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PlanetM awards $280K to ease COVID-19 transportation problems in Michigan

Keith Laing
The Detroit News

Five companies will get $280,000 worth of grants to develop solutions to "mobility challenges" created by the COVID-19 pandemic.

The funding, which comes from the Michigan Economic Development Corp.'s PlanetM, will be used to help a Grand Haven company create a system that automatically disinfects vehicles after passenger exit; develop self-driving "contactless" deliveries in Rochester and Grand Rapids; and allow two Metro Detroit companies to produce barriers between drivers and passengers in commercial vehicles.

Grand Haven-based GHSP has developed a mobile ultraviolet-C treatment known as Grēnlite that senses when occupants exit a shared vehicle and then disinfects the air and high-touch surfaces. The company gets $80,000 for a pilot program to install it in Ann Arbor-based May Mobility’s shuttle fleet as part of the Grand Rapids Autonomous Vehicle Initiative.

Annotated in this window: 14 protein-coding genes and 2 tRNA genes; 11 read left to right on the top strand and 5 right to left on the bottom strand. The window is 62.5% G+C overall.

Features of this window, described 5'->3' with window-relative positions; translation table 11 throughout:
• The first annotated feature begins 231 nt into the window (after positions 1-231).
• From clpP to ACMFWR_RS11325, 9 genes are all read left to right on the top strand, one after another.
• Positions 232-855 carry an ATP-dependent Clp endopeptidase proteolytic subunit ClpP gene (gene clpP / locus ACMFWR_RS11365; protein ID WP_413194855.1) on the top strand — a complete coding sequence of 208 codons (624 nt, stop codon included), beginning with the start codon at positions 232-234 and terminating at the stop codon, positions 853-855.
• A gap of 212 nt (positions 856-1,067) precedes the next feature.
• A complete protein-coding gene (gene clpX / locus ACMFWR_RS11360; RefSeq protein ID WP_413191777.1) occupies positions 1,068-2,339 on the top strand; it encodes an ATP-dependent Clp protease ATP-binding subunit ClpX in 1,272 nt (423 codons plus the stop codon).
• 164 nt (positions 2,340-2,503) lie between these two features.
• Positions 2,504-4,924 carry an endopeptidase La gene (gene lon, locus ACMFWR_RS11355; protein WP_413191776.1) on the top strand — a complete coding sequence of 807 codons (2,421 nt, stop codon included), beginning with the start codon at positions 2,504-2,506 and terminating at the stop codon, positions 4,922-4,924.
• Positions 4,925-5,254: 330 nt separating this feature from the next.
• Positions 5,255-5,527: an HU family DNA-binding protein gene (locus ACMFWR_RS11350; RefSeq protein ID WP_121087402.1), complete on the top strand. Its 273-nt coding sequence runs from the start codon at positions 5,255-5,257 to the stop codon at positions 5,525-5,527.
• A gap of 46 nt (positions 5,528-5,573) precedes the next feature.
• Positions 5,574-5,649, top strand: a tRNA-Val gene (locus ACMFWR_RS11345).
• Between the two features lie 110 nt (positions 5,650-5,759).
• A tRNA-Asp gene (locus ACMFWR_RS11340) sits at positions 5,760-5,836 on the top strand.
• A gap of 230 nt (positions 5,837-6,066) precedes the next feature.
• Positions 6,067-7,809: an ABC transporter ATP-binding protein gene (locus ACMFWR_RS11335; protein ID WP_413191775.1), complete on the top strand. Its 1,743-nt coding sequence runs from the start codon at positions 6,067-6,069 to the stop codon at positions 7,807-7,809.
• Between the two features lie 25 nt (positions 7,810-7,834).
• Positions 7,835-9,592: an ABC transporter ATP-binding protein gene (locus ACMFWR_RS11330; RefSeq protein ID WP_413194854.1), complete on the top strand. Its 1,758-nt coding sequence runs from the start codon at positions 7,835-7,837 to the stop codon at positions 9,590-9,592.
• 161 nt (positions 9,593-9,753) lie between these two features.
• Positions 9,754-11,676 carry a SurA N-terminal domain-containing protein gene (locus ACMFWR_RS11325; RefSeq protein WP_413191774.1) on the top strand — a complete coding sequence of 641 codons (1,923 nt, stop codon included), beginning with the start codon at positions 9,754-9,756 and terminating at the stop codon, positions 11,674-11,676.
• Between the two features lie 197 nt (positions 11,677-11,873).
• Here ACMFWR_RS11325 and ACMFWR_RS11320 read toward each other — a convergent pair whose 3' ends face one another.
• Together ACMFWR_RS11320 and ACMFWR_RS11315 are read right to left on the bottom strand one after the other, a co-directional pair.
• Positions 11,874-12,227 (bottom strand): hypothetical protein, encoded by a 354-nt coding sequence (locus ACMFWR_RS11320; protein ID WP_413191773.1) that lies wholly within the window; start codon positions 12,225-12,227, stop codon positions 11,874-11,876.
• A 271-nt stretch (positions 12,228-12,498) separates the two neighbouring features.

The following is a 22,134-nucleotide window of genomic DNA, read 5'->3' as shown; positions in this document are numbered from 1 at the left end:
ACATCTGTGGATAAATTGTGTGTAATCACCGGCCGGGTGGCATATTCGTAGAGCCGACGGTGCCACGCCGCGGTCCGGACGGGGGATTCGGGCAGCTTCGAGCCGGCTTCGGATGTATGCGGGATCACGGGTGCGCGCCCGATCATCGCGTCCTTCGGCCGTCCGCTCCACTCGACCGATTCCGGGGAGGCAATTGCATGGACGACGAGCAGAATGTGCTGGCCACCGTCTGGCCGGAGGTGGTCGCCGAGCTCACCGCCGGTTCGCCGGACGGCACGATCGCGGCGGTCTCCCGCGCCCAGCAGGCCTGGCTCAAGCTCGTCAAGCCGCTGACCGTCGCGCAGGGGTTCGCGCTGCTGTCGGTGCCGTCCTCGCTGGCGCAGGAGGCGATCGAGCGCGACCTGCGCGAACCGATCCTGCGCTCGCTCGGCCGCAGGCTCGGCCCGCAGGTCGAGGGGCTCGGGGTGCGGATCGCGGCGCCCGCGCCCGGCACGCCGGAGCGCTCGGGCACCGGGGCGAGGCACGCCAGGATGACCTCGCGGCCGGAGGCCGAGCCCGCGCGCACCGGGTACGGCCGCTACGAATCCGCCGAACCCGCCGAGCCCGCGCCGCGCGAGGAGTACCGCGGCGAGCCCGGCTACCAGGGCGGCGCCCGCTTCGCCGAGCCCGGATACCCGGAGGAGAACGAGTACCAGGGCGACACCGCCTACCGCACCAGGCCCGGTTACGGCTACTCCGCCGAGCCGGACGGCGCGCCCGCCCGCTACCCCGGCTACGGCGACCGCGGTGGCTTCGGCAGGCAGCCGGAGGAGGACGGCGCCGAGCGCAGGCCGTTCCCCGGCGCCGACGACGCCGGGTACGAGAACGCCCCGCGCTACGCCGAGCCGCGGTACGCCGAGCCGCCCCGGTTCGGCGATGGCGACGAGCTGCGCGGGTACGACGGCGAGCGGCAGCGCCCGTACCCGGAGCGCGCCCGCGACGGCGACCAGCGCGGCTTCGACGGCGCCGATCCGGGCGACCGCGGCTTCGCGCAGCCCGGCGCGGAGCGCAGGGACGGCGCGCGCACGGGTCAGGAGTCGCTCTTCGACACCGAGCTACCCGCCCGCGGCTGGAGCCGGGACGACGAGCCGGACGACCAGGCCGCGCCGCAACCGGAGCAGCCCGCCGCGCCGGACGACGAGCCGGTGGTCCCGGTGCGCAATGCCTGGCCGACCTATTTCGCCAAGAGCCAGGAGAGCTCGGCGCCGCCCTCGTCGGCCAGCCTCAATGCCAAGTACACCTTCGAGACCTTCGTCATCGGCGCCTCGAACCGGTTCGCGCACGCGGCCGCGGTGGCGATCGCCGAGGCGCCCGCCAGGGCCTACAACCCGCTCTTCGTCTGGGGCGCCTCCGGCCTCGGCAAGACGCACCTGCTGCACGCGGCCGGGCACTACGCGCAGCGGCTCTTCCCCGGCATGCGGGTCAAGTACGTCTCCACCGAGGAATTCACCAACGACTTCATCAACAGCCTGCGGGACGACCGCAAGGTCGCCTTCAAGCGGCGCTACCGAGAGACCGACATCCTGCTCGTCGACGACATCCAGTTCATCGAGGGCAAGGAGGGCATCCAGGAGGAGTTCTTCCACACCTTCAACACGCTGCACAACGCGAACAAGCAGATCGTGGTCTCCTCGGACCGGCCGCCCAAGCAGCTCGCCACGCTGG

•Grand Haven-based GHSP has developed a mobile ultraviolet-C treatment known as Grēnlite that senses when occupants exit a shared vehicle and then disinfects the air and high-touch surfaces. The company gets $80,000 for a pilot program to install it in Ann Arbor-based May Mobility Inc.’s autonomous shuttle fleet as part of the Grand Rapids Autonomous Vehicle Initiative. 

•Gatik, a Palo Alto, California-based autonomous delivery company, is receiving a $100,000 grant for a pilot program that will allow an unnamed company described as "one of the state's largest retailers" to automate their on-road transportation network to allow for contactless deliveries. They will follow fixed routes in Grand Rapids and Rochester.

•Troy-based Penske Vehicle Services, which provides fleet services for original equipment manufacturers, and Roseville-based RCO Engineering,  each get $28,000 to produce partitions that provide barriers between passengers and drivers in commercial vehicles. RCO will outfit vehicles from the city of Detroit.

•Huntersville, N.C.-based Pratt Miller, an engineering and product development company, gets a $50,000 grant for a disinfecting robot, known as LaaD, that will roam and clean the Gerald R. Ford International Airport in Grand Rapids. 

klaing@detroitnews.com